• ServerAlias sab — it's possible to have multiple ServerAlias statements, but in this case, there's only one. I've added "sab" all by itself as an alias for Apache to listen for. It will use a request for "sab" the same way it uses a request for ""—this is simply an alias.

  • ProxyRequests Off — this is actually the default setting for the ProxyRequests directive. I always add it to my VirtualHost stanza anyway to make sure I'm not inadvertently allowing someone to use my server as an anonymous proxy. ProxyRequests On would allow others with access to your server to use it as a proxy, effectively hiding themselves from the Internet and making you responsible for their surfing! Hopefully, it's clear why I specify "Off", even though it's the default setting.

  • ProxyPass / — this tells Apache that when someone requests the root-level folder of this virtual host to "serve" them the address listed. From end users' prospectives, the alternate port, and possibly the alternate server address, will be hidden. They'll see only the URL they entered to get to the virtual host. You can have multiple ProxyPass directives if you want a specific subfolder to be directed elsewhere. Apache is very flexible with what you can specify in a reverse proxy situation.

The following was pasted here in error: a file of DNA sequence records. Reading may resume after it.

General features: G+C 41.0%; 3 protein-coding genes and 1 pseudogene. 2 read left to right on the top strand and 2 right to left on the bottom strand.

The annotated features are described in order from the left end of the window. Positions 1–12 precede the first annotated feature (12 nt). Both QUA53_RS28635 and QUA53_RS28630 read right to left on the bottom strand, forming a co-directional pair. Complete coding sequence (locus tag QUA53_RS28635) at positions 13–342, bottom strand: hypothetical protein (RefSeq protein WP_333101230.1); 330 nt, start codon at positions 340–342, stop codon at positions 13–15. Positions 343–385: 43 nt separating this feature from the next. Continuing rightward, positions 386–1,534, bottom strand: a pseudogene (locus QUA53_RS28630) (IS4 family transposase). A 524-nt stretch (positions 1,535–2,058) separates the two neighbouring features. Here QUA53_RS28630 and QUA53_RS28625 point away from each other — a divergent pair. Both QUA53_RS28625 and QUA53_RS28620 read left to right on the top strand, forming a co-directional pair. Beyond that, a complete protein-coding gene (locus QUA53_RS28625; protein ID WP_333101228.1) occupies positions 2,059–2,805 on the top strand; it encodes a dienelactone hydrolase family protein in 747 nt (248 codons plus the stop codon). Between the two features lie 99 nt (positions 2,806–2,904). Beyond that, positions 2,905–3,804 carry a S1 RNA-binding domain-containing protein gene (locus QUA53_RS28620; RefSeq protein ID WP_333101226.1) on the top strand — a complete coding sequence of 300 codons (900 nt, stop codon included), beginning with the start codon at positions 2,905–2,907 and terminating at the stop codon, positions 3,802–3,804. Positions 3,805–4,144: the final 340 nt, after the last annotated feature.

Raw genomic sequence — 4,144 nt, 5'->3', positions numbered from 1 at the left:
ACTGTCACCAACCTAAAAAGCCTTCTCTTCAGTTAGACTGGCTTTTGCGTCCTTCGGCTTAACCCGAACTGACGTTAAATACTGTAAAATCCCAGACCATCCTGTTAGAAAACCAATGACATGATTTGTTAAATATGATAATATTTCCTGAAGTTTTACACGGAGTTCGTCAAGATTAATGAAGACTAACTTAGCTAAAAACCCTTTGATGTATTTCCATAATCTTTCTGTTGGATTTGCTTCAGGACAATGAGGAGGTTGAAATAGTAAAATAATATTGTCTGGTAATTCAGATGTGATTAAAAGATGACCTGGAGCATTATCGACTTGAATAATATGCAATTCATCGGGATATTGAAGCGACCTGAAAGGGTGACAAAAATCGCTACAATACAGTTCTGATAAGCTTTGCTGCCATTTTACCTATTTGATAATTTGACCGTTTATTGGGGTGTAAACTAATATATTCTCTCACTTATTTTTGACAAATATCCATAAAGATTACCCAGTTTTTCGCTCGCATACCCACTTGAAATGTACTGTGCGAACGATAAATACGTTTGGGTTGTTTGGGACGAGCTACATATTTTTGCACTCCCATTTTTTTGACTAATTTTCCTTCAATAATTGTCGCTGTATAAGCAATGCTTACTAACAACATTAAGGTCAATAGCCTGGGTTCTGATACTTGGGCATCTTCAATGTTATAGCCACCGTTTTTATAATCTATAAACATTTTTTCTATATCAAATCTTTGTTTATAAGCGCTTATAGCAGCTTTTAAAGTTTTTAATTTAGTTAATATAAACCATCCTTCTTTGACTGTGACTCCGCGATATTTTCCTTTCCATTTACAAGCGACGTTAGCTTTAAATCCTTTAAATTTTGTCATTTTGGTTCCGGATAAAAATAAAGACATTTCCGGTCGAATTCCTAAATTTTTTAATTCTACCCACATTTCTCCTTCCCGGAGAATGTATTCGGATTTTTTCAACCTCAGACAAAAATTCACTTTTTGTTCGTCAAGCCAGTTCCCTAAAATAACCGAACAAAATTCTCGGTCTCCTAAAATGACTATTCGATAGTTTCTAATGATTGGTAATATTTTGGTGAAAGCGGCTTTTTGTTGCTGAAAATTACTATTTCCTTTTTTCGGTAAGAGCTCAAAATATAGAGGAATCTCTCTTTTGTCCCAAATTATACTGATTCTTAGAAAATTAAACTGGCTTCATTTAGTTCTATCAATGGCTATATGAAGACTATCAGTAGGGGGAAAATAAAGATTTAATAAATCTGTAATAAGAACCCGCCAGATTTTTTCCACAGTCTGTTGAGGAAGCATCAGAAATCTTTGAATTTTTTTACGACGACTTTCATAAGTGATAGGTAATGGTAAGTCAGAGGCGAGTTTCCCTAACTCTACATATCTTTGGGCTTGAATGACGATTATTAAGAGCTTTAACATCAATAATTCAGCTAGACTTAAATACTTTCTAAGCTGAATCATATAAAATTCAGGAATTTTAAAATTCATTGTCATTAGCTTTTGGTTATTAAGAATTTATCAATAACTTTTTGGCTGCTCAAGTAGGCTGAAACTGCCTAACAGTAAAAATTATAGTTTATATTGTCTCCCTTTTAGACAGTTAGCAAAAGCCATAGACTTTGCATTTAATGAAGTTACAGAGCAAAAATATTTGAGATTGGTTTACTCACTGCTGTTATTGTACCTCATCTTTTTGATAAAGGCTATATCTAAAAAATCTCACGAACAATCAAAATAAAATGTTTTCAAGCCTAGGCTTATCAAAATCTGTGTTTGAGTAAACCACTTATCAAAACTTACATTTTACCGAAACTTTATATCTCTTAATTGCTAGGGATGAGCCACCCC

• ProxyPassReverse / — this rule is what makes the reverse proxy work. It rewrites the response from the proxied server so that end users never see any information apart from the virtual hostname they've surfed to. Any responses from the underlying server (in this case, the server listening on port 8080) are rewritten on the fly so that it appears that the responses are coming directly from the virtual host server.